In Boston, the U.S. Olympic Committee chose a a site for its 2024 Olympic bid that has never been an official Olympic bid city before.
But that’s not to say Boston and its surrounding area don’t have ties to the Olympic Games.
Several of Boston’s most famous athletes are Olympians. And several of the most famous U.S. Olympians lived in Boston, starting with the first modern Olympic gold medalist, Athens 1896 triple jumper James Connolly, who was born in Boston and attended Harvard.
For more recent Olympians, let’s start with the major professional team sports stars.
Boston Celtics Olympians include Larry Bird (gold, 1992), Kevin Garnett (gold, 2000) and Bill Russell (gold, 1956).
Boston Bruins Olympians include Ray Bourque (fourth place with Canada, 1998), Zdeno Chara (Slovakia, 2006, 2010, 2014) and Tim Thomas (silver, 2010). Bobby Orr is not an Olympian but did carry the Olympic flag at the Vancouver 2010 Opening Ceremony.
Boston Red Sox Olympians include Nomar Garciaparra (fourth place, 1992), Daisuke Matsuzaka (Japan, 2000, 2004, bronze medalist) and Jason Varitek (1992).
Other notable Boston-area natives to star in the Olympics include Mike Eruzione and Jim Craig, captain and goalie of the 1980 U.S. Olympic hockey team that won gold. Eruzione and Craig were from Massachusetts and played at Boston University.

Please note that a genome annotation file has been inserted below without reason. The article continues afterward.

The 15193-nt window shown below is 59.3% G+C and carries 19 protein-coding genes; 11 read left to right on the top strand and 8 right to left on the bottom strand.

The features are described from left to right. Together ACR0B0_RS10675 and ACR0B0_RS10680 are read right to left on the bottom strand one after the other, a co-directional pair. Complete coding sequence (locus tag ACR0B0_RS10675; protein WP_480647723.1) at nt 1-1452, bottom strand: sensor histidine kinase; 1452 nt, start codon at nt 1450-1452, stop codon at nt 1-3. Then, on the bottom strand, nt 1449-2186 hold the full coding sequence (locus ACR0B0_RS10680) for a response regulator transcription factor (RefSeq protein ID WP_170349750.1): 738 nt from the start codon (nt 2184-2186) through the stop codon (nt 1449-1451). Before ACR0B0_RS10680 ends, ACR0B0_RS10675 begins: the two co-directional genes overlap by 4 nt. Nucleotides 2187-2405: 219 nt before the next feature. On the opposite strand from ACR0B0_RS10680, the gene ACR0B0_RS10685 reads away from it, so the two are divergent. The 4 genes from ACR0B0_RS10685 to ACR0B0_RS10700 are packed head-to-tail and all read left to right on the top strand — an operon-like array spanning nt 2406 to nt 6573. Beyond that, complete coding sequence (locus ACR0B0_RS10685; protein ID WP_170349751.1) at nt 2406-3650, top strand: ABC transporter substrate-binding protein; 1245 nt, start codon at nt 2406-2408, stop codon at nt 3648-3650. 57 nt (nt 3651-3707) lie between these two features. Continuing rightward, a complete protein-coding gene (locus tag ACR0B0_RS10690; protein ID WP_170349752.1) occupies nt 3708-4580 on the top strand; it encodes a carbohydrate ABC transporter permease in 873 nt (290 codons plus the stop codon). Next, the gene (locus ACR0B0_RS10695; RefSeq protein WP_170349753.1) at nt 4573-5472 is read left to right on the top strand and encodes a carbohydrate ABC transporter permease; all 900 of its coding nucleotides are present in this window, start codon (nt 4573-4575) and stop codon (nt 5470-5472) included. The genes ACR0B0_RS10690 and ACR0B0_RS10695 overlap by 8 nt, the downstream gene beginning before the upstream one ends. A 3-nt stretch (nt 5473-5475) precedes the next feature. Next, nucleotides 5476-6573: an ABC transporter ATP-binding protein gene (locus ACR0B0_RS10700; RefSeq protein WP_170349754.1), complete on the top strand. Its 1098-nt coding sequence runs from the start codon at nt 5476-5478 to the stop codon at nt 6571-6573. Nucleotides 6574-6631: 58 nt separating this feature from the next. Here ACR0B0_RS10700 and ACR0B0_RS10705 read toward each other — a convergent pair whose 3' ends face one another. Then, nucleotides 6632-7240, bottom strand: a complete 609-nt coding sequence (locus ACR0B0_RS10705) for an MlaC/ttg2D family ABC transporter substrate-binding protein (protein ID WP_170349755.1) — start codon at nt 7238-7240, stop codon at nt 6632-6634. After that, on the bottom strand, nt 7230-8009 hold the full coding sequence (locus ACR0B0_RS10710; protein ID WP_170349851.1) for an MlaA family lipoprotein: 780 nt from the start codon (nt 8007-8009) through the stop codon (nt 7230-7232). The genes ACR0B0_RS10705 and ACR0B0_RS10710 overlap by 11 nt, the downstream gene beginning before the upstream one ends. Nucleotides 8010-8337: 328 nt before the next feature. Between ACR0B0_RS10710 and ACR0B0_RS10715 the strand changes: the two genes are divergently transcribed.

Olympic medalists swimmer Jenny Thompson, judoka Kayla Harrison, figure skaters Nancy Kerrigan and Paul Wylie and gymnasts Aly Raisman and Alicia Sacramone are from the Boston area.
Don’t forget the Boston Marathon, the world’s oldest annual 26.2-mile race. Last year, three-time Olympian Meb Keflezighi became the first U.S. man to win the race since 1983. Keflezighi won 2004 Olympic marathon silver. Joan Benoit won two Boston Marathons before she captured the first Olympic women’s marathon in Los Angeles in 1984.
In 2010, Vermont moguls skier Hannah Kearney wore a Jacoby Ellsbury Red Sox shirt under her Opening Ceremony uniform during the Parade of Nations. Kearney won gold the next day.
One of the world’s most prestigious rowing events, the Head of the Charles Regatta, takes place on Boston’s Charles River. Retired British Olympic legends Steven Redgrave and Matthew Pinsent rowed there in 2014, their first time in competition together since Sydney 2000.
Many U.S. Olympic women’s hockey players have Boston ties. Four-time medalists Angela Ruggiero and Julie Chu played at Harvard.
Olympic historian Bill Mallon pointed out that Harvard’s stadium hosted some preliminary 1984 Olympic soccer matches as part of the Los Angeles Games.
Many more U.S. Olympic greats have ties to New England, such as Connecticut’s Alex Deibold (Sochi snowboard cross bronze medalist), Maine’s Seth Wescott (two-time snowboard cross gold medalist) and Vermont’s Kelly Clark (three-time snowboard halfpipe medalist), Bode Miller (six-time Alpine skiing medalist), Ross Powers (two-time snowboard halfpipe medalist), Mikaela Shiffrin (Sochi slalom champion of Burke Mountain Academy) and Hannah Teter (two-time snowboard halfpipe medalist).
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